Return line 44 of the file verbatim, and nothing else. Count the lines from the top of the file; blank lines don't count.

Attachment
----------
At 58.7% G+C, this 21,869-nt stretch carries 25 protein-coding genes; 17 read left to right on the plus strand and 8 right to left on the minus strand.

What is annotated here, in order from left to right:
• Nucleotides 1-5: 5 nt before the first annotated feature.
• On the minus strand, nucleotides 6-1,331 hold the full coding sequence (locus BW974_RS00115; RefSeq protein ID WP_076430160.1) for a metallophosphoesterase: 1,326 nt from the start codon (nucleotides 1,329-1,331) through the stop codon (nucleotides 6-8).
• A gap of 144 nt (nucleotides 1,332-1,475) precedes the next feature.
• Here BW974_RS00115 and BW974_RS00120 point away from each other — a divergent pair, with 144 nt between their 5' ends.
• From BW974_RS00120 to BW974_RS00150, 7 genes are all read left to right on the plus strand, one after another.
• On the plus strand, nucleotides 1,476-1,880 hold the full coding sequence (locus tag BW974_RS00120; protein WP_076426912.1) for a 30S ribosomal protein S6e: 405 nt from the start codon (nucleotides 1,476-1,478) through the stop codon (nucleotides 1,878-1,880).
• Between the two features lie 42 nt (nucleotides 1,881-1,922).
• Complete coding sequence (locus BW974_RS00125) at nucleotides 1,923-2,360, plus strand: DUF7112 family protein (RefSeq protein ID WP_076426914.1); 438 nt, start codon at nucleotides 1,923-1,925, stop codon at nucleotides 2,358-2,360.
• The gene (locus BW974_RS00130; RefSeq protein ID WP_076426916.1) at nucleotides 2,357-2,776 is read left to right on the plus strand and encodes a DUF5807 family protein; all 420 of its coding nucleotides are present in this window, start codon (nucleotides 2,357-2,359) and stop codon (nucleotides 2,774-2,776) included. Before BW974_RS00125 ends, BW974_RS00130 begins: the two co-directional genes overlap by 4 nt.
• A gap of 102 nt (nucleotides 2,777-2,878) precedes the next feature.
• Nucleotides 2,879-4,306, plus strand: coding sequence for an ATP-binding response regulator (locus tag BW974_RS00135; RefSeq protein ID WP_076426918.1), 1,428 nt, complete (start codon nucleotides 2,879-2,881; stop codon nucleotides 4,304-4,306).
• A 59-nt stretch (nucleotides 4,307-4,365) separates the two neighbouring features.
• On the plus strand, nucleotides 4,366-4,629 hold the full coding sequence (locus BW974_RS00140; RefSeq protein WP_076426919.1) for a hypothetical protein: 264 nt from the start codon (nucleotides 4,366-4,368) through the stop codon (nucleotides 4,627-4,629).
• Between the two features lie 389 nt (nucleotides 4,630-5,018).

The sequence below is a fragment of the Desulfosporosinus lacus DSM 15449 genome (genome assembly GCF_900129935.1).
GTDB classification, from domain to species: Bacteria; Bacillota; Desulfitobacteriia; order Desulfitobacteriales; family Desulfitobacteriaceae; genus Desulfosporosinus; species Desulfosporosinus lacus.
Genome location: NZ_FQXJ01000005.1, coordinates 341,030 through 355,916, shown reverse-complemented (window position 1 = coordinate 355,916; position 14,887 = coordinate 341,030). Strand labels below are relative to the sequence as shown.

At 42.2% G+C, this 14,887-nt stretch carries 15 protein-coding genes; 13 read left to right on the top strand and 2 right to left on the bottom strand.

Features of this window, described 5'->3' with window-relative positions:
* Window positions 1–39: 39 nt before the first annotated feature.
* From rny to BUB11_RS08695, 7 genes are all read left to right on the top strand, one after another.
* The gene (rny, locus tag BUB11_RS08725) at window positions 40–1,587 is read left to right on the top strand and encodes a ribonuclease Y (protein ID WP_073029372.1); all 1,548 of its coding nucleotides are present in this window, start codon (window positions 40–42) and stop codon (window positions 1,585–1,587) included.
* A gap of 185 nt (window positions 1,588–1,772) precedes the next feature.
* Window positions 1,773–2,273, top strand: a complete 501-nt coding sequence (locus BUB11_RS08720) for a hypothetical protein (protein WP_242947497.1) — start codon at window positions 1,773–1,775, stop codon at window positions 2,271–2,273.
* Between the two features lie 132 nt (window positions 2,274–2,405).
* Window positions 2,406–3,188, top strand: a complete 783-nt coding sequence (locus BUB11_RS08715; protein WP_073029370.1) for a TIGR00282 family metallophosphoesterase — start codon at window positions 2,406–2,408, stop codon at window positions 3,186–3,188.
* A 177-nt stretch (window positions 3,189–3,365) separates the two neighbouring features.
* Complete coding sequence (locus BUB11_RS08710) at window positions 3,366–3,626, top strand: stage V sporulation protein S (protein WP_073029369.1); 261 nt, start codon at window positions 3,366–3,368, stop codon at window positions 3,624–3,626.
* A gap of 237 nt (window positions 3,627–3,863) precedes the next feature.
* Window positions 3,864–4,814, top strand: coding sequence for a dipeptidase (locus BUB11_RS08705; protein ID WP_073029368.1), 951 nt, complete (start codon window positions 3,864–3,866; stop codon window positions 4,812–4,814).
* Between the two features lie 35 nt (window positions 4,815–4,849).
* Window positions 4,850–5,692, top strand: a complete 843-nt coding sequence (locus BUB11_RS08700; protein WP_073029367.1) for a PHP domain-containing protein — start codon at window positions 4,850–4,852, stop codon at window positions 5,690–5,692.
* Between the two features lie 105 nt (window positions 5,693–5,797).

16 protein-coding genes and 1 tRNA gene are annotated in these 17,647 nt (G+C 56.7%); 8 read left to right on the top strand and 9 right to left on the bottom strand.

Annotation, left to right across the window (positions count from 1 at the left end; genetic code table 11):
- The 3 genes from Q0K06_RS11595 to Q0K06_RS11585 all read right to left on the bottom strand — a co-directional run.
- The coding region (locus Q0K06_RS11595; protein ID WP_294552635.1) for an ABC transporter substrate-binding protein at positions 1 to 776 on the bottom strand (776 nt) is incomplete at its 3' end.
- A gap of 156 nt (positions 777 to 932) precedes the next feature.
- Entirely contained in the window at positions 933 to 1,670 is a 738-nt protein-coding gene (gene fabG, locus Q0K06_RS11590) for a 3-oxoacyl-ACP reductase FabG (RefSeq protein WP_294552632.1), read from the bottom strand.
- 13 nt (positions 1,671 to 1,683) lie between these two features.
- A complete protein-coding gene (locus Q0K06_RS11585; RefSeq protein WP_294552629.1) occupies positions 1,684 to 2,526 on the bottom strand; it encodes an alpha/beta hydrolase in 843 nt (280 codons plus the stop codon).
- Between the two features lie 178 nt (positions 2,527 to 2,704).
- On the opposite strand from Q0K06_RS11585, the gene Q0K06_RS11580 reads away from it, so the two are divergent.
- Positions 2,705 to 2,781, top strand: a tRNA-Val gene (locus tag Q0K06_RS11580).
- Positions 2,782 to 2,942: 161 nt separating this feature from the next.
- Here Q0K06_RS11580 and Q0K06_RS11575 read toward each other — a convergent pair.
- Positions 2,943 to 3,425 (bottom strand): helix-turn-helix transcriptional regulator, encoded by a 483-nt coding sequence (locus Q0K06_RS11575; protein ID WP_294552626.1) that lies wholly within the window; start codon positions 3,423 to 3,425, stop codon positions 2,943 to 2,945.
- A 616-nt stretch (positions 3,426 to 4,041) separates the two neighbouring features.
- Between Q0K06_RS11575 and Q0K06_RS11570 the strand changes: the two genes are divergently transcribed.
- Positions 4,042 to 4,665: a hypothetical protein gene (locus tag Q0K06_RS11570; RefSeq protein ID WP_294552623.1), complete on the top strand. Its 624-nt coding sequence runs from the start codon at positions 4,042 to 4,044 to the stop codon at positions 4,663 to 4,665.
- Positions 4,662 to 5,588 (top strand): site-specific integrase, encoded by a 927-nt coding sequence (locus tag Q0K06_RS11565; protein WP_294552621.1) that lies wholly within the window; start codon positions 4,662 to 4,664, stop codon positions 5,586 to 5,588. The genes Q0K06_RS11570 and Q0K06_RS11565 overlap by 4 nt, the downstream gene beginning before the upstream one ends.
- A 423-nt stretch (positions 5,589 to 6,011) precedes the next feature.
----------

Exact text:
- Between the two features lie 178 nt (positions 2,527 to 2,704).